Up@dawn 2.0

Thursday, November 17, 2016

(H1) On Immortality

The Vikings had a notion of immortality that some can empathize with today: when you die, you die and the only way to continue living is to make your mark on the world so that you are remembered through your actions and contributions. This is the kind of immortality I personally would like to achieve. While, granted, there would be perks to physically or spiritually living forever, I think there is something to be said about your memory being what keeps you alive.
To accomplish something so great in life that generations down the line your name is still spoken, to be written about in history books like George Washington or Genghis Khan (I didn't say what actions would lead to an immortality of memory). Accomplishing a feat that achieves this, even if on a small scale so that it is only a select few who know your name, is still desirable. There's a certain romanticism about it, the idea of living on in thoughts and hearts. I think the advantage of it over a physical immortality is that at least this way you know you have accomplished something, changed something, with the time you were given as mortal. And I believe it is a human desire to affect some kind of change, with this being the ultimate reward for that.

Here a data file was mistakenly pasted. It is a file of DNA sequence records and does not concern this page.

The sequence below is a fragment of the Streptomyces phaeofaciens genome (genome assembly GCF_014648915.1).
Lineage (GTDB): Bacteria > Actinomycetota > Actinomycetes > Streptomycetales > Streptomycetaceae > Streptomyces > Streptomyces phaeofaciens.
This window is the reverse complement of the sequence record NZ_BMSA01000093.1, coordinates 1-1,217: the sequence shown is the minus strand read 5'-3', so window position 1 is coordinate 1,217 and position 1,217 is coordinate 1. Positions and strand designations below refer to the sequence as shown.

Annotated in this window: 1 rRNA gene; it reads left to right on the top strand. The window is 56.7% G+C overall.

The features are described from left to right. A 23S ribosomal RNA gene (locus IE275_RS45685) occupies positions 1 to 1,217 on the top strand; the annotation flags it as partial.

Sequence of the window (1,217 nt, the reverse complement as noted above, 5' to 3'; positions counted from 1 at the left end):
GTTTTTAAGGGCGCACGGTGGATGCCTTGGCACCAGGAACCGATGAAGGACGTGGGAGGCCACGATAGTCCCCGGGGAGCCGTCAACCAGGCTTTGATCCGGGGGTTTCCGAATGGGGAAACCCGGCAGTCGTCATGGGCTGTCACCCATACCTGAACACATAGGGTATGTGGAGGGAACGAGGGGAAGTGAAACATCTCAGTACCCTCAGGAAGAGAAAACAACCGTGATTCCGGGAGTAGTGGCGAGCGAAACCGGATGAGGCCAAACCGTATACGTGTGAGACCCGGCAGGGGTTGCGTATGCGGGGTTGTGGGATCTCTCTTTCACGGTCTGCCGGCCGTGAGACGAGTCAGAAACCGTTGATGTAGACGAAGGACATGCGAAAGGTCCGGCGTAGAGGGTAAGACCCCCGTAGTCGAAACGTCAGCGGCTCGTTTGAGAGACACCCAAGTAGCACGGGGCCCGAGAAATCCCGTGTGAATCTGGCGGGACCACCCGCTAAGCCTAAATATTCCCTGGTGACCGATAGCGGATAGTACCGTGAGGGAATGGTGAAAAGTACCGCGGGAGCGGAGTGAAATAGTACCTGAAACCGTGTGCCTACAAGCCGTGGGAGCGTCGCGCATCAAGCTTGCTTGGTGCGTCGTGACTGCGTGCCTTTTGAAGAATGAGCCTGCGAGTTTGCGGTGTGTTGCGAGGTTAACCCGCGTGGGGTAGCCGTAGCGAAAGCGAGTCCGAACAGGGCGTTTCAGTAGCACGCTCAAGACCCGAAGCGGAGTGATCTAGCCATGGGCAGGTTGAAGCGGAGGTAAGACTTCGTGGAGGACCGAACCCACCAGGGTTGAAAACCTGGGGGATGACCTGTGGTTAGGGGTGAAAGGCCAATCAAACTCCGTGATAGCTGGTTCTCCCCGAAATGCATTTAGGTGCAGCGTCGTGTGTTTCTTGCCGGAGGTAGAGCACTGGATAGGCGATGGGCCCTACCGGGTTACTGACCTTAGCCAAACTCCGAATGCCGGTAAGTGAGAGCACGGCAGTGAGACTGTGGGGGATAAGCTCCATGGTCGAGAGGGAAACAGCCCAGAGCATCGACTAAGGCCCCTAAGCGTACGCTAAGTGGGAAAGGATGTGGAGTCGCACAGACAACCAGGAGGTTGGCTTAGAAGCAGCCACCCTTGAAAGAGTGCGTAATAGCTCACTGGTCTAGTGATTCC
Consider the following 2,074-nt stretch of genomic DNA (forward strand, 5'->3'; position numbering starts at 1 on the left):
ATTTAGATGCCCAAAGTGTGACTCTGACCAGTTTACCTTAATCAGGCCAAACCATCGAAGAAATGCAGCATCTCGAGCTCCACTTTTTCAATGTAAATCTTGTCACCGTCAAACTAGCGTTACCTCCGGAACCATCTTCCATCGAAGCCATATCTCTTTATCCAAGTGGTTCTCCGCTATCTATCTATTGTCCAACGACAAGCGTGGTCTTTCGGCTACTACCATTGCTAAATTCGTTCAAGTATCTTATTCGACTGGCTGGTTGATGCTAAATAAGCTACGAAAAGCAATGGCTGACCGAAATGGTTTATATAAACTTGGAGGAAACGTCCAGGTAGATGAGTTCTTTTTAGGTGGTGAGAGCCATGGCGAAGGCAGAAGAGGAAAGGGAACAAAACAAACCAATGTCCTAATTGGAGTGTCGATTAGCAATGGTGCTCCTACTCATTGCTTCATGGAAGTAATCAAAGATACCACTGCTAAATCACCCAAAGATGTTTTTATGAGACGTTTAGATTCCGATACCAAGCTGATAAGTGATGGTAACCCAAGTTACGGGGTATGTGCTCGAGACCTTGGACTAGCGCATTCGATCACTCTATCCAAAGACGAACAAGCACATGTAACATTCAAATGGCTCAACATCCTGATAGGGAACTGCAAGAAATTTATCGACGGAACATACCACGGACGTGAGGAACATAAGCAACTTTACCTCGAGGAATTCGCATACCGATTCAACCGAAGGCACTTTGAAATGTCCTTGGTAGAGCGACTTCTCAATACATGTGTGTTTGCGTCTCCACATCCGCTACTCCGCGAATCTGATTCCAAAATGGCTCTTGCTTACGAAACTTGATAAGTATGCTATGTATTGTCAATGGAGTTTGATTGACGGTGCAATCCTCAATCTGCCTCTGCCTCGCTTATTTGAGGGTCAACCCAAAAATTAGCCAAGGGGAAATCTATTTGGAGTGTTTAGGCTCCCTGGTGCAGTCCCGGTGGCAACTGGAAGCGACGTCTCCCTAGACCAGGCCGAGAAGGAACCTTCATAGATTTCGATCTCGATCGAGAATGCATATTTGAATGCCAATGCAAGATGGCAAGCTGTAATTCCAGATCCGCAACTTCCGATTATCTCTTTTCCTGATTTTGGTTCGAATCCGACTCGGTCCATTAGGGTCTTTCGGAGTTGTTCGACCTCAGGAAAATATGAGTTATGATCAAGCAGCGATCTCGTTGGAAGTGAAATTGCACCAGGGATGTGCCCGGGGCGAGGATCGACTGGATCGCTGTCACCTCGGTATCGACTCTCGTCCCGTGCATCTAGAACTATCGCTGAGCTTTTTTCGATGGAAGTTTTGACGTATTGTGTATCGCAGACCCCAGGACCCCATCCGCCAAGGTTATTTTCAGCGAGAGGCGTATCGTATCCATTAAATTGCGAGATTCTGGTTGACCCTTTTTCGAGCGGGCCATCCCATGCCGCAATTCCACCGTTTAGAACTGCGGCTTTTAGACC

1. I agree. I think it would be much better and more satisfying to have my legacy live forever, rather than actually living forever. I do not think I would enjoy actually living forever. I am a very emotionally charged individual, and I do not think I could handle losing everyone I love over and over again.

  2. I don't think that it is inherently imperative for every human to ascertain the essence and/or reality of immortality and then strive for that rather it be literal immortality (an afterlife) or idealistic immortality as you outline, here.